Identifying Firewood in British Deciduous Woods

A guide to identifying common types of wood found in the UK, concentrating on species that make good firewood. Includes pictures of cross sections and lots of references for further reading.

Looking for firewood in woodland that contains a variety of different species can be confusing. When looking for firewood you want dead wood, preferably a year or two old. This means leaves, buds and twigs which could have been used to identify the tree may long since have disappeared. Added to this one of the best firewoods, ash, has bark that can be smooth (when young), deeply ridged (when old) and pretty much anything in between depending on age, so that’s not always a good guide either.

This page is the result of a bit of digging around on the web for useful resources on identifying wood by looking at cross sections. I’ve focussed on some of the best types of firewood found in Britain, all hardwoods (broad leaved trees) found in deciduous woodland. It is by no means comprehensive, and I’m no expert. You have been warned!

Note: there are many other good types of firewood other than those mentioned; the ones below just happen to be the ones that are abundant in the woods accessible to me.

My Method

Saw a piece of the wood you’ve found at right angles to the trunk to get a cross section. Use a sharp knife to remove a thin slice from the sawn end to leave you a smooth surface (sawing leaves a rough, ridged surface that can make it hard to see what’s going on). Use a hand lens of some sort to have a better look – you can just about manage without, but a lens makes it much easier to see the smaller features.

Terminology:

There’s a good introduction to all of these terms with pictures in this document: Wood Identification for Hardwood and Softwood Species Native to Tennessee.

Cross Section Pictures

I found the cross section pictures that appear below on the Dutch site Trees and Wood. I believe they were taken Raimund Aichbauer of the Dutch Wood Collectors Society – please let me know if I have wrongly attributed them.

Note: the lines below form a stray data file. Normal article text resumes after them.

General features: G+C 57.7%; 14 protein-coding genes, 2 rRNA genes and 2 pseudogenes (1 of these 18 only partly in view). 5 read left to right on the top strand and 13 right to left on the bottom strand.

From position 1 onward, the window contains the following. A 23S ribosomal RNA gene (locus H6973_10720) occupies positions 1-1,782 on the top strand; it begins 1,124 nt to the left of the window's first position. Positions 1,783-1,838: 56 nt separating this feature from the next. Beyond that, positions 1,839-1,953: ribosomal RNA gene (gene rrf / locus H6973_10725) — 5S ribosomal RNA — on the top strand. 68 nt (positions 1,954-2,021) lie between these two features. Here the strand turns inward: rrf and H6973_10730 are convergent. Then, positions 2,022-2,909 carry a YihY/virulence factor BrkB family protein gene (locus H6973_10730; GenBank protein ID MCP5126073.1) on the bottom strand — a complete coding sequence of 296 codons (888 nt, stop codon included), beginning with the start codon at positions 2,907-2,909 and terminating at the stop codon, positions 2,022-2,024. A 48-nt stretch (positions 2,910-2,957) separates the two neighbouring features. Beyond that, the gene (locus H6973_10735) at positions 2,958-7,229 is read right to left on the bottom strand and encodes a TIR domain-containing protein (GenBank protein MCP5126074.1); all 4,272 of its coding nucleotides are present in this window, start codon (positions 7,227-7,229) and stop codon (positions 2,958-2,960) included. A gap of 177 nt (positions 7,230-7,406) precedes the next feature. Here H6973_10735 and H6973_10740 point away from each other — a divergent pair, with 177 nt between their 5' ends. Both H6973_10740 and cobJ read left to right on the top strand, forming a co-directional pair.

According to the Trees and Wood site, they reflect what you would see with a 10-12x magnification hand lens.

Beech

Beech Cross Section
Picture credit: Raimund Aichbauer (www.nehosoc.nl).

Could be confused with:

Sycamore (Acer pseudoplatanus) Cross Section
Picture credit: Jugo Ilic, CSIRO, Australia (via Inside Wood).

Note: What we call Sycamore in the UK is commonly known as Maple in the US.

Oak

Oak Cross Section
Picture credit: Raimund Aichbauer (www.nehosoc.nl).

Ash

Ash Cross Section
Picture credit: Raimund Aichbauer (www.nehosoc.nl).

Elm Cross Section
Picture credit: Raimund Aichbauer (www.nehosoc.nl).


Could be confused with:

Hawthorne

Birch

Birch Cross Section
Picture credit: Raimund Aichbauer (www.nehosoc.nl).


Birch is a good firewood, although burns fast, so is best used with other slower burning varieties. It should be easily distinguished from Ash as it is diffuse porous rather than ring porous.

It could potentially be confused with Lime (“Basswood” in the US). To distinguish the two:

I have also confused Birch with Sycamore. They are actually easy to tell apart by looking at the size of pores relative to rays – in Birch the widest rays are much narrower than the width of the largest pores, where as the widest rays in Sycamore are similar in width to the largest pores. In my experience pore multiples, while present, are rarer in Sycamore.

Resources:

Hand Lenses

Here are a couple of websites I’ve found that supply hand lenses in the UK:

The Russian optical company Belomo make a 10x Triplet Loupe which seems to be well regarded. I purchased one from Rockhound (an Ebay seller in the US) – so far I’ve been very happy with it. Delivery to the UK via USPS First Class Mail International took a couple of weeks.

Books

Author of this page: Author of this page: Colin Brown, January 2008. Updated December 2008.